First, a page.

Evaluating software, byzantine software like CRMCRM, is an informationtechnology phenomenon unrivaled in its intricacy by any other businesstask. It's an amalgam of science, art and politics - a Shakespeareandrama plunked down in the middle of your business. Alles zu CRM auf CIO.de
You know the plot. Committees form and set requirements. They createmetrics. The IT department works out ROIROI charts. VPs golf with vendorsand negotiate. There's haggling, scheming and major power plays, tosay nothing of the vendors' activities. Alles zu ROI auf CIO.de
Alas, alack! In the end, you're left with a list of reasonablyequivalent choices and a sense that all's well that ends well. Buthere's the rub: The choice you make will have little to do with thisevaluation process. A good number of customer relationship management(CRM) projects will fail right here, when the winning vendor isannounced, and then they'll move full force into the deployment phaseanyway.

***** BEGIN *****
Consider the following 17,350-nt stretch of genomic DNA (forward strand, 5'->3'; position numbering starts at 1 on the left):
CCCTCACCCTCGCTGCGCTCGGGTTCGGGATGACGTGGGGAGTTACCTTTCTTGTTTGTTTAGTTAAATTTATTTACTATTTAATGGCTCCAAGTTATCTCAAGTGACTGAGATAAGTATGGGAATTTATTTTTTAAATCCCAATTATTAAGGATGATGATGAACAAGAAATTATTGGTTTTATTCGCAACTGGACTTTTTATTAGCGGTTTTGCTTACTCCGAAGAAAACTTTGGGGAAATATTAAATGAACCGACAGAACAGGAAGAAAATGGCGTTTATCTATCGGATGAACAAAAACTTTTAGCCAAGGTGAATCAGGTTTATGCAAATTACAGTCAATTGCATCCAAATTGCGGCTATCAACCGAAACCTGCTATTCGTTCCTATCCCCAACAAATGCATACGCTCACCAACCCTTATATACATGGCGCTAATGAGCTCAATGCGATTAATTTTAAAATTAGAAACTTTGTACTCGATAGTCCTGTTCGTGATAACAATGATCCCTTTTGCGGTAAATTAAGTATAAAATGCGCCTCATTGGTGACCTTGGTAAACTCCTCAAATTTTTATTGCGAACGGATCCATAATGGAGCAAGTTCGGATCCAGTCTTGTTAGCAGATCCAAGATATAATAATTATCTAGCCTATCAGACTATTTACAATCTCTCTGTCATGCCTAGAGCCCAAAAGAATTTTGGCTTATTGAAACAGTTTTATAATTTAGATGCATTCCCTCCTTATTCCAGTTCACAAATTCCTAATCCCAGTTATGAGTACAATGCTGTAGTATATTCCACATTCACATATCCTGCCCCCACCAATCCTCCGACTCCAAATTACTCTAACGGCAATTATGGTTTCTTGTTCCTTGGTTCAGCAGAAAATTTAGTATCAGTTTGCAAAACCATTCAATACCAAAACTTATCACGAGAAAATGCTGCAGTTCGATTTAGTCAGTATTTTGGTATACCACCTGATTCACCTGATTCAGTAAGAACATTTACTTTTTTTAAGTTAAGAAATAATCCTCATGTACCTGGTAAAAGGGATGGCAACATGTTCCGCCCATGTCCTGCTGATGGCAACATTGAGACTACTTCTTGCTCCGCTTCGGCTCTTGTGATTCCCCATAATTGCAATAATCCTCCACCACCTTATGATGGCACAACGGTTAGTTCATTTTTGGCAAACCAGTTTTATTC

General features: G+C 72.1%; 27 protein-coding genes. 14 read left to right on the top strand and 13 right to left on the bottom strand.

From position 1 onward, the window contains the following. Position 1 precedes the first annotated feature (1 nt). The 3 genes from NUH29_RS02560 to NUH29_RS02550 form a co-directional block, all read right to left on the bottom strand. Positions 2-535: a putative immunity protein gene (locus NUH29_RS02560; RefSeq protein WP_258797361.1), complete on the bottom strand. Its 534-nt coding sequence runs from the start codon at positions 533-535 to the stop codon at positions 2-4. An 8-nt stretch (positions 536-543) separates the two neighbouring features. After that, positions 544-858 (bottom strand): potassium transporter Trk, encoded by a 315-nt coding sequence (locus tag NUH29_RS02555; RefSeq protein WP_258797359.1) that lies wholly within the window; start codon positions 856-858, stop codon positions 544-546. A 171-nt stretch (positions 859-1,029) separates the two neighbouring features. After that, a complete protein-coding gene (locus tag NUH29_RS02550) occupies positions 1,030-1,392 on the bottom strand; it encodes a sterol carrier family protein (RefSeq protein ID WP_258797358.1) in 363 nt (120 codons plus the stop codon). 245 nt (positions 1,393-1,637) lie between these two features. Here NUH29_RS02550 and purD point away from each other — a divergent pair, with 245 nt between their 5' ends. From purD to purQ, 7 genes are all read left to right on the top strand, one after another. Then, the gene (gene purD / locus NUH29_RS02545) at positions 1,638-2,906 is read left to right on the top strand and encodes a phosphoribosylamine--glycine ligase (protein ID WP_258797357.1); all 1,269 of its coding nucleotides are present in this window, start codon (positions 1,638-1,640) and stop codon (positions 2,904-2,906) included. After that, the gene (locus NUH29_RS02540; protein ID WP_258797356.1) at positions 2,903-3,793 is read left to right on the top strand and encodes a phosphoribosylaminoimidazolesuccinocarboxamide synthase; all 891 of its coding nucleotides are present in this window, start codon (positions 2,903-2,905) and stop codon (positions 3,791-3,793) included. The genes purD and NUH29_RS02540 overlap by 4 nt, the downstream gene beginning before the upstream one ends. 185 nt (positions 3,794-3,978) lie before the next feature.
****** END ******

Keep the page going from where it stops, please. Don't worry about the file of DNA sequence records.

This may sound like a farce, but the history of IT is rife withhigh-profile projects that devolved into colossal failures. First camethe migration from mainframes to client/server. Next, datawarehousing. Then, enterprise resource planning (ERPERP). In each case, amust-have IT investment turned out to be more complex thananticipated, led to user revolt and required massive infusions ofmoney to sustain. Alles zu ERP auf CIO.de
Often, the projects collapsed anyway.